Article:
1. Significantly modified the standard for insanity previously applied in the Federal courts.
2. Placed the burden of proof on the defendant to establish the defense by clear and convincing evidence.
3. Limited the scope of expert testimony on ultimate legal issues.
4. Eliminated the defense of diminished capacity.
5. Created a special verdict of "not guilty only by reason of insanity," which triggers a commitment proceeding.
6. Provided for Federal commitment of persons who become insane after having been found guilty or while serving a Federal prison sentence.
(Source US Attorneys Criminal Resource Manual)
The United States Code is a consolidation and codification by subject matter of the general and permanent laws of the United States. The following information in relation to insanity is taken from the 2011 edition.
Determination of the existence of insanity at the time of the offense
(a) Motion for Pretrial Psychiatric or Psychological Examination.—Upon the filing of a notice, as provided in Rule 12.2 of the Federal Rules of Criminal Procedure, that the defendant intends to rely on the defense of insanity, the court, upon motion of the attorney for the Government, shall order that a psychiatric or psychological examination of the defendant be conducted, and that a psychiatric or psychological report be filed with the court, pursuant to the provisions of section 4247(b) and (c).
(b) Special Verdict.—If the issue of insanity is raised by notice as provided in Rule 12.2 of the Federal Rules of Criminal Procedure on motion of the defendant or of the attorney for the Government, or on the court's own motion, the jury shall be instructed to find, or, in the event of a nonjury trial, the court shall find the defendant-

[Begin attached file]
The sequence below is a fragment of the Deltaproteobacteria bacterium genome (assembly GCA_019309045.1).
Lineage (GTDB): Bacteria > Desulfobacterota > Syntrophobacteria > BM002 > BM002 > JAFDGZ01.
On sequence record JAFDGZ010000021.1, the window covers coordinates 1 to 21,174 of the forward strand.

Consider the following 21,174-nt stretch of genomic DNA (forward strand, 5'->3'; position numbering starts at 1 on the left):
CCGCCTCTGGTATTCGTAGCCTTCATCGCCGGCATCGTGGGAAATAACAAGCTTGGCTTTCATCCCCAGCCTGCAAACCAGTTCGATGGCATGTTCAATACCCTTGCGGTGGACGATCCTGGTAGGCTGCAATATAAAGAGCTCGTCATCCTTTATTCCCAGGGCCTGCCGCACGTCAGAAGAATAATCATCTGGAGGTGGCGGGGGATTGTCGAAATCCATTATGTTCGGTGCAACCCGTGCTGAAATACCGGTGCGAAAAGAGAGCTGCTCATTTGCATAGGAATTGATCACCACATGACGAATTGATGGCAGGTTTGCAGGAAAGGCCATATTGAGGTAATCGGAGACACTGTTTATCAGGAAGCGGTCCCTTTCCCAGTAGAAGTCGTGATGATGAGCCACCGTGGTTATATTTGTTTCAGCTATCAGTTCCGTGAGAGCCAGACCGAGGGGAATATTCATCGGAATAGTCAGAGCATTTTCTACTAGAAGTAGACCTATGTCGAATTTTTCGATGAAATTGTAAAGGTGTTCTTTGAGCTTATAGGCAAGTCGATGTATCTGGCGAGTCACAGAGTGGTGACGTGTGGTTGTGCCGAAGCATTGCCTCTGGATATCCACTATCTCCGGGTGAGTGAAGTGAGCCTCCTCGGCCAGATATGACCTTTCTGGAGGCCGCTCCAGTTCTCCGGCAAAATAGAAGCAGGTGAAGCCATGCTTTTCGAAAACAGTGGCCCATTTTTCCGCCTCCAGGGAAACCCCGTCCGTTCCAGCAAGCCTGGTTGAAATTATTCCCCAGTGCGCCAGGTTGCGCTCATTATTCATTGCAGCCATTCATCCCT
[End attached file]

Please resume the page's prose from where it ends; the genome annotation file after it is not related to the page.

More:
(2) not guilty; or
(3) not guilty only by reason of insanity.
1984—Pub. L. 98–473 amended section generally, substituting "Determination of the existence of insanity at the time of the offense" for "Retransfer upon recovery" in section catchline, and substituting provisions relating to motion for pretrial psychiatric or psychological examination, and special verdict, for provisions relating to retransfer to a penal or correctional institution upon recovery of an inmate of the United States hospital for defective delinquents.
In 1998, the Washington post published a series of very informative articles on the insanity defense which you read via the following links.
The insanity defense is one of the oldest fixtures of the Anglo-American legal tradition. Though it is available to people charged with virtually any crime, and is often employed without controversy, homicide defendants who raise the insanity defense are often viewed by the public and even the legal system as trying to get away with murder. Often it seems that legal result of an insanity defense is unpredictable, and is determined not by the defendants mental state, but by their lawyers and psychologists influence.
From the thousands of murder cases in which defendants have claimed insanity, Doctor Ewing has chosen ten of the most influential and widely varied. Some were successful in their insanity plea, while others were rejected. Some of the defendants remain household names years after the fact, like Jack Ruby, while others were never nationally publicized. Regardless of the circumstances, each case considered here was extremely controversial, hotly contested, and relied heavily on lengthy testimony by expert psychologists and psychiatrists. Several of them played a major role in shaping the criminal justice system as we know it today.
In this book, Ewing skillfully conveys the psychological and legal drama of each case, while providing important and fresh professional insights. For the legal or psychological professional, as well as the interested reader, Insanity will take you into the minds of some of the most incomprehensible murderers of our age.